The Book Ruiner
This post contains Harry Potter spoilers. Stop reading now if you don’t want the series ruined.
So we started Harry Potter Six despite saying three months ago that we weren’t ready at all. Despite saying the same thing just a few hours before I read them the first page. But the reality is that what I was trying to keep them from experiencing was the thrill that Voldemort takes in killing, and the ChickieNob noted at the end of Book Five that Bellatrix seemed to really enjoy killing Sirius. I coupled that realization with the fact that they barely flinched over Sirius’s death. They cried; they were sad, but they weren’t scared. And I’m okay with introducing them to the concept of sad. Dealing with a favourite character’s death, talking out how you feel about that death, is a safe way to process the feelings of death without actually having to lose a real person. So… I’m all for encountering sad in a safe space.
Then Josh commented that he thought they were ready. His fear is that the longer we wait, the more chance the books will be ruined as other kids read them and talk about them.
Here is the thing. That has already happened. And when it did, I lied.
[I promised I would never lie to my kids, and then I lied lied lied.]
In first grade, the ChickieNob came home from school upset and asked if she could speak to me alone. And when we got upstairs, she told me that a boy had told her the end of Book Six just to be mean. And she wanted to know if it was true; did Snape murder Dumbledore?
She was devastated over the idea that (1) Dumbledore would be killed and (2) that this boy had taken away something from her that she held precious — letting the story unfold as it was supposed to unfold.
So I told her that the child was cruel and had gotten it completely wrong which is to be expected when it comes to six-year-olds watching movies way above their head.
She was relieved, and has gone through the rest of the series calmly, sometimes asking reassurance that Dumbledore would be in Book Seven. And I’m not lying when I tell her that he’s in Book Seven. And I didn’t exactly lie when I told her that the boy was wrong. I mean, he was wrong in the sense that it wasn’t murder. That it was something much more nuanced than that. But ChickieNob thinks that Dumbledore lives. So… it’s a lie.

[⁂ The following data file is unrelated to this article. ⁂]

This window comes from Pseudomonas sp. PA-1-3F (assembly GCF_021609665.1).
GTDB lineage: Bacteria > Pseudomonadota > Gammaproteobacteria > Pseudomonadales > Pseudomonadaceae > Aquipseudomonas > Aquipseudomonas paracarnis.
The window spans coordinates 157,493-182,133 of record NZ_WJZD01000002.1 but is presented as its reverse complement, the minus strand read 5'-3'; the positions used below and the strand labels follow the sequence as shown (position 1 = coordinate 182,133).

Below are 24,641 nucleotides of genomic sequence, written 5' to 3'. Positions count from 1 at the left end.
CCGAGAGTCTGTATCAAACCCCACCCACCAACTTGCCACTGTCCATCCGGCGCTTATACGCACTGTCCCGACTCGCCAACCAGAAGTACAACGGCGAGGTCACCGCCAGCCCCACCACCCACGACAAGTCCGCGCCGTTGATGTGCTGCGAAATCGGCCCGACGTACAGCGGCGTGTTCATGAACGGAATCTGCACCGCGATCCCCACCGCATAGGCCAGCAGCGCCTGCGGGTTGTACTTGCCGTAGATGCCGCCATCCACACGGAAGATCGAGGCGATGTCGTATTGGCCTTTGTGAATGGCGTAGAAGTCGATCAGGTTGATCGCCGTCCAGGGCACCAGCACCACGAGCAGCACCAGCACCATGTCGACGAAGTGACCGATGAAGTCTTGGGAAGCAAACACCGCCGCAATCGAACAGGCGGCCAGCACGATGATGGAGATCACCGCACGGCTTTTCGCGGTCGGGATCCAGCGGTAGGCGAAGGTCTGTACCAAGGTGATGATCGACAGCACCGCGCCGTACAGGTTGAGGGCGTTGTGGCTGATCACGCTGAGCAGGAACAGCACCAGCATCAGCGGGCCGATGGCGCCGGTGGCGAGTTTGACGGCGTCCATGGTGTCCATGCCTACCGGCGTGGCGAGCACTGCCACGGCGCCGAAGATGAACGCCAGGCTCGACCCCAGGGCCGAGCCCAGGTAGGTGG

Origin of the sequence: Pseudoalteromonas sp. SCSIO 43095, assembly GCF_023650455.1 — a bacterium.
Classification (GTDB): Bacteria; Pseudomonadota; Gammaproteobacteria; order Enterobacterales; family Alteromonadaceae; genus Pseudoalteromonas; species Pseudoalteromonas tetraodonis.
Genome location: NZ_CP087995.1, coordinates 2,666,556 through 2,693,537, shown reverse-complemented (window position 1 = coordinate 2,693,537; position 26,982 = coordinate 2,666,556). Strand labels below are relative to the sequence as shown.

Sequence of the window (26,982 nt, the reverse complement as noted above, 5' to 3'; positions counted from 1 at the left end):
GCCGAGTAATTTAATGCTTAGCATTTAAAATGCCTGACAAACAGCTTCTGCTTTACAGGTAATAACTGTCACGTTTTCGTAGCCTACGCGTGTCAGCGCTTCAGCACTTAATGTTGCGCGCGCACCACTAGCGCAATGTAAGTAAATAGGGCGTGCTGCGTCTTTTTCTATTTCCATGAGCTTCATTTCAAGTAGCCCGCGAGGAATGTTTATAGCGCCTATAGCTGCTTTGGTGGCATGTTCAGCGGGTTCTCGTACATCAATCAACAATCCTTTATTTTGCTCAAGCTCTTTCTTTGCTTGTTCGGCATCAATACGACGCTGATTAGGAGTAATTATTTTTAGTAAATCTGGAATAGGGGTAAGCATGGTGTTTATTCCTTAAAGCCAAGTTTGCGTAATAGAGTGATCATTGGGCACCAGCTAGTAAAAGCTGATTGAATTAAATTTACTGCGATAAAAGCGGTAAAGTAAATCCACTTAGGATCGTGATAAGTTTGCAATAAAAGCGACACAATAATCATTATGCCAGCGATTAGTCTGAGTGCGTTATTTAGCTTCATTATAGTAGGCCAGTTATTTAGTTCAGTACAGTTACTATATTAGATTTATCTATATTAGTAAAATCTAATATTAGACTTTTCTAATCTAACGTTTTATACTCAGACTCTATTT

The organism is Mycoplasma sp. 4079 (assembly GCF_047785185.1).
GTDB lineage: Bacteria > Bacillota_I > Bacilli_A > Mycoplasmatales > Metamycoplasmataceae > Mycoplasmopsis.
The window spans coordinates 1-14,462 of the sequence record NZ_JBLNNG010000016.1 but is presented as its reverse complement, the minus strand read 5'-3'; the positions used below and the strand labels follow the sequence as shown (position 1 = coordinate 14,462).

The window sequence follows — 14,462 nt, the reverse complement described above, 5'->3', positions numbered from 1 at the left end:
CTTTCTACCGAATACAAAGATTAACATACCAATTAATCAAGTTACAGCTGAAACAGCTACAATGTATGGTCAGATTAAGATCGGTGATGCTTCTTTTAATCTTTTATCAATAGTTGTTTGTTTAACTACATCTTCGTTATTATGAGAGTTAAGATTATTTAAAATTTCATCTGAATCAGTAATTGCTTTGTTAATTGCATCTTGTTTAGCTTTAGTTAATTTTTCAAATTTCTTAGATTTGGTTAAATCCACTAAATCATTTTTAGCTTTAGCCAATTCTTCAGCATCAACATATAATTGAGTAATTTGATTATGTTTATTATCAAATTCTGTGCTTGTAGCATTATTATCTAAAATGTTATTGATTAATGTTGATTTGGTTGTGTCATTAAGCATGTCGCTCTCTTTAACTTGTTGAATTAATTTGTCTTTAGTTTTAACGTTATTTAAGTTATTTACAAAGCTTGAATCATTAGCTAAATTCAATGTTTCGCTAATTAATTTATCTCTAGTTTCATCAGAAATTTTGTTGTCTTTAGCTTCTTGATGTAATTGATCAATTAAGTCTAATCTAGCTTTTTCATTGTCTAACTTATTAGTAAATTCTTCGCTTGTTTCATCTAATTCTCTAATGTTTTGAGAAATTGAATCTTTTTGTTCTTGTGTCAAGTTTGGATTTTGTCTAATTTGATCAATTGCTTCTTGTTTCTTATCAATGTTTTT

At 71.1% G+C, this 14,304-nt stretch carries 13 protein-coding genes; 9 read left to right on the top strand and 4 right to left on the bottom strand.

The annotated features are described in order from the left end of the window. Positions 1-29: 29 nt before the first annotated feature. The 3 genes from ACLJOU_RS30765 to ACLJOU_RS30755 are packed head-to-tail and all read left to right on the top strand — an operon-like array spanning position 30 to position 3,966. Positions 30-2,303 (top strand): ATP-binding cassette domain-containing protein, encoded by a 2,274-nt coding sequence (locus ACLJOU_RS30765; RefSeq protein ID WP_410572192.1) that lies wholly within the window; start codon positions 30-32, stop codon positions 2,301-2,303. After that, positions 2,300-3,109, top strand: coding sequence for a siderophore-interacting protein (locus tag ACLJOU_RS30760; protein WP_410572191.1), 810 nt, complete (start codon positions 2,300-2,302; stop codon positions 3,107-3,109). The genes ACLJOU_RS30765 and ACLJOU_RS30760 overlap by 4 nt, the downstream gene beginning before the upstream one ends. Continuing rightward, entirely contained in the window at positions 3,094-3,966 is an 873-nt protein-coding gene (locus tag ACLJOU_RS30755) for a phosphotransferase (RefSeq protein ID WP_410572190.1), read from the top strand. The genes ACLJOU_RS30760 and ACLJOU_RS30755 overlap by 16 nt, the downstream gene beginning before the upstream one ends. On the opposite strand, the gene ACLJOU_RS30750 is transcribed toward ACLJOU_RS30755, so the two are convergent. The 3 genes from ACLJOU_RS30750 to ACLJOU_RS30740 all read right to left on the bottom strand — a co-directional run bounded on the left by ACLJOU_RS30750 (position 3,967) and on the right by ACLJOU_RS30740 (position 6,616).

And it eats away at me now that we are ensconced in Book Six.
I told them that I have told one lie, and I would like to preemptively ask for forgiveness. I lied for a good reason, which doesn’t really excuse it. But I didn’t want the books ruined for her.
And more to the point, she has been so careful not to pass the story along to her brother. He still doesn’t know why we went upstairs that day; why she was so upset.
There are times when we accidentally ruin a story for someone else. We say something not realizing the person hasn’t read the story or isn’t at the same part. It happens. And while it sucks, it doesn’t bother me. The person meant no harm.
But this kid ruined the end of the book on purpose. He told her that he was going to tell her everything and ruin it for her, and when she told him to stop, he kept talking. And that is a literary violation. I mean, it sort of sounds funny when I write about it; torturing someone by telling them important book endings. But in the moment, when it’s happening to you? It feels as if someone has crept into your bedroom and stolen one of your prized possessions. She has been holding this series in her heart for years; it is so important to her. To take away allowing the twists to unfold in due time is a crappy thing to do.
Hopefully she will forgive me when we get to the end of the book. When I told her that I once told her a lie, she asked me again if Dumbledore was alive in Book Seven. I told her he was, and then I repeated that when I told the lie, I did so to protect the books. I offered to tell her the lie, to confess on the spot, and maybe she knows what it was already, because she told me that she’d rather be angry with me when the truth comes out than learn the truth now.
I’m not sure which is worse: being a liar, even if it is to save a book, or being a book ruiner.